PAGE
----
PZL Bielsko Jantar Standard
|Type designation||SZD-41A |
|Cockpit width||0.60 m|
|Wing area||10.66 m²|
|Empty mass||ca. 267 kg |
ca. 275 kg SZD-48-3
|Water ballast||150 kg |
80 kg SZD-41A
|Maximum mass||460 kg SZD-41A |
540 kg SZD-48-3
|Wing loading||ca. 32 - 43 kg/m² SZD-41A |
ca. 37 - 50.6 kg/m² SZD-48-3
|Maximum speed||285 km/h (154 kts)|
|Rough air speed||170 km/h (92 kts)|
|Stall speed||64 km/h (34.5 kts)|
|Minimum sink rate||ca. 0.7 m/s at 75 km/h|
|Best glide ratio||ca. 39 at 95 km/h|
||(-45 to +45 bank)|
The name Jantar Standard designates a family of Polish Standard Class competition sailplanes developed in the 1970's.
Poland was comparatively late in attempting an all-glassfibre design, the first SZD type in this category being the prototype Open Class SZD-38 Jantar-1 single-seater of 19m span, designed by Dipl-Ing Adam Kurbiel.
It was then developed by Dipl-Ing W. Okarmus into the SZD-41A Jantar Standard, which had the same fuselage and tail unit as the Jantar-1 but new cantilever mid-set wings of 15m span designed to OSTIV Standard Class requirements. The SZD-41A made its first flight on 3 October 1973 in the hands of A. Zientek, and the Polish team flying the type in the 1974 World Championships at Waikerie, Australia, took 3rd and 7th places in the Standard Class, while SZD-41s were placed 4th, 6th and 18th in the 1976 World Championships at Räyskäla, Finland. Altogether 160 Jantar Standards had been built by the beginning of 1980 and the type has been exported to 18 countries, including both East and West Germany, the USA and the Soviet Union.
The wings are single-spar ribless structures with foam-filled glassfibre/epoxy resin sandwich skin; no flaps are fitted and there are DFS glassfibre air brakes above and below each wing. There was originally provision for 80kg (176Ib) of water ballast in the leading edges. The fuselage is an all-glassfibre/epoxy resin shell, the centre portion having a steel tube frame on which the wings and the monowheel are mounted. The cantilever T-tail is also of glassfibre/epoxy resin, the fin being integral with the fuselage; the elevator has a spring trim. There is a retractable monowheel with a disc brake and a fixed tailwheel. The pilot sits on a semi-reclining seat under a flush-fitting two-piece canopy of which the front half is fixed and the rear section is removable for exit and entry.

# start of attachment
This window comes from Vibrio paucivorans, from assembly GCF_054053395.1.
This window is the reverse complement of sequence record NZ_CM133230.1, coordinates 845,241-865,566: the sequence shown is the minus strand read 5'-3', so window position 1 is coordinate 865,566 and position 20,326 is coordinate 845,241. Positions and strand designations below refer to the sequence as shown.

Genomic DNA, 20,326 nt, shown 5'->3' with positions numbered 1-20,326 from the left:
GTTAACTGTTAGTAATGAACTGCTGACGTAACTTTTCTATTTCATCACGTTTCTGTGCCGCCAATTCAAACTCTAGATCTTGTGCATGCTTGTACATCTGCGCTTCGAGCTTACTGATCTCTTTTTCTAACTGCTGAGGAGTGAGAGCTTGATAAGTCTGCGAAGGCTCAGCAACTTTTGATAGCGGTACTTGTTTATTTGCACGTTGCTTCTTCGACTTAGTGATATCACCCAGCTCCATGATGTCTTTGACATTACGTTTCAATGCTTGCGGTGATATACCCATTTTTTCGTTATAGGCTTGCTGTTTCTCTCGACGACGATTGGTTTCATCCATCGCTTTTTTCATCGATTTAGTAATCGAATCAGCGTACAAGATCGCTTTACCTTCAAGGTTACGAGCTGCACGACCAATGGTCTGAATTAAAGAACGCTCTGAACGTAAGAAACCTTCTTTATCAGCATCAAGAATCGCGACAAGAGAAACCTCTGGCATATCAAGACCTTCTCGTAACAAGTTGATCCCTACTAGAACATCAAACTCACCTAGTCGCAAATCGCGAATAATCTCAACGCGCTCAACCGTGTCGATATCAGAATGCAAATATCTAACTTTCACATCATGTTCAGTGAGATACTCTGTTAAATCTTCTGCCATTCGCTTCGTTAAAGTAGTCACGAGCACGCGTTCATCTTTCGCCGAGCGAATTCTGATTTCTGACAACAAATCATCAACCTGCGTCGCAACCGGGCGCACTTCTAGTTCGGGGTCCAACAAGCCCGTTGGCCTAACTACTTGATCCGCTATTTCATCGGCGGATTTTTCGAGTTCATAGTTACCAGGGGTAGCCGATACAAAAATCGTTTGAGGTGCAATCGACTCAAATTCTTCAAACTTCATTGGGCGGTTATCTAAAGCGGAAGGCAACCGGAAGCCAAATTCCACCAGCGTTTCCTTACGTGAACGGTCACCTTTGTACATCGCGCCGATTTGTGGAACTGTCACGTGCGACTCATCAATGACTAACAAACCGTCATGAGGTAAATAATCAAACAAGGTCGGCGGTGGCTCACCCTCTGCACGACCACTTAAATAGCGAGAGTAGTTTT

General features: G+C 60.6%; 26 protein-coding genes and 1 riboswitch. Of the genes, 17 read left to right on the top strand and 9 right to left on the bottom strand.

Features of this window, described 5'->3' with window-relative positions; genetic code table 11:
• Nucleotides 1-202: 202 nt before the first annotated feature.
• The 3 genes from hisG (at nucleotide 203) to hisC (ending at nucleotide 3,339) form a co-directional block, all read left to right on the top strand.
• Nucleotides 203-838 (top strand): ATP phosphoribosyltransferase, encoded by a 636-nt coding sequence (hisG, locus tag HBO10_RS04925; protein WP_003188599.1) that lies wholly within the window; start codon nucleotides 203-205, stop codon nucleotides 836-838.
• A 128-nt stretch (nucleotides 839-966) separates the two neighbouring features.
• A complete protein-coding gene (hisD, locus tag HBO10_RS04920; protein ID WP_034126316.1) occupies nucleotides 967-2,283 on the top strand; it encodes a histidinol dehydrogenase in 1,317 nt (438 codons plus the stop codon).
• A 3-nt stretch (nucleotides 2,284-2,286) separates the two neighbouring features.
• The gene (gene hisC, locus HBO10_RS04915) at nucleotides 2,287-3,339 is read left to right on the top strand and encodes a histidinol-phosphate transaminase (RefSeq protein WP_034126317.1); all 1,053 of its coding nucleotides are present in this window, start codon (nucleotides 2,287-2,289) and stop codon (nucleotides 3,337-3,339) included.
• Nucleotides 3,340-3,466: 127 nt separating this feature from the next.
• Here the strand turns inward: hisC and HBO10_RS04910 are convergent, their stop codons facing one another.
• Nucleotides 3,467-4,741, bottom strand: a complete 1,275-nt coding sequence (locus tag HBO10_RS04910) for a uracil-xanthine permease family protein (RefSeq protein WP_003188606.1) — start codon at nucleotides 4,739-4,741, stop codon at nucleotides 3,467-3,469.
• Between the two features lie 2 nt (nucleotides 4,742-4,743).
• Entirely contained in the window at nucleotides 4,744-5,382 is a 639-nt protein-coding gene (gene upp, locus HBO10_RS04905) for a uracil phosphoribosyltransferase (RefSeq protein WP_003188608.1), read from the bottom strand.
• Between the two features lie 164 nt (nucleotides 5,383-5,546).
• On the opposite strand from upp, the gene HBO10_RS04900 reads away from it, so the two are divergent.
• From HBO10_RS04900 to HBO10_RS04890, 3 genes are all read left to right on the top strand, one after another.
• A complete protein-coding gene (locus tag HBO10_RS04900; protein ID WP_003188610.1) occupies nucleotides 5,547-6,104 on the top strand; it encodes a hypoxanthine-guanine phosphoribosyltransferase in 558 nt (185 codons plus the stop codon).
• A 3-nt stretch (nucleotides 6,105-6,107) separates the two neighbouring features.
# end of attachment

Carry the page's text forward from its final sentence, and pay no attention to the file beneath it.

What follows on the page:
The SZD-48 Jantar Standard 2 single-seater is a development of the SZD-41A also designed by Dipl-Ing W. Okarmus, and first flew in prototype form on 10 December 1977; 96 had been built by the beginning of 1980. Compared to the 41, the 48 had improved handling characteristics and larger ballast capacity. The cantilever shoulder wings have single glassfibre roving main spars and no ribs; they are covered with glassfibre/foam/glassfibre moulded skins and have plain ailerons, with duralumin air brakes in the upper and lower surfaces. There is provision for 150 litres (33 Imperial gallons) of water ballast. The glassfibre fuselage has a steel tube central frame, and the rear portion is stiffened by half-frames and ribs. The cantilever T-tail is of similar construction to the wings and has a spring trim in the elevator. There is a retractable monowheel with disc brake and a semi-recessed tailwheel. With simple modifications to the trim and speed measuring systems the SZD-48 becomes the SZD-48-2. The SZD-48-3 replaced the traditional 2-piece canopy with a modern 1-piece forward hinged canopy. Although the SZD-48-3 was outclassed by the Discus as a competition sailplane, it remained popular with sport pilots and clubs due to its rugged construction and relative low cost, and was manufactured well into the 1990's.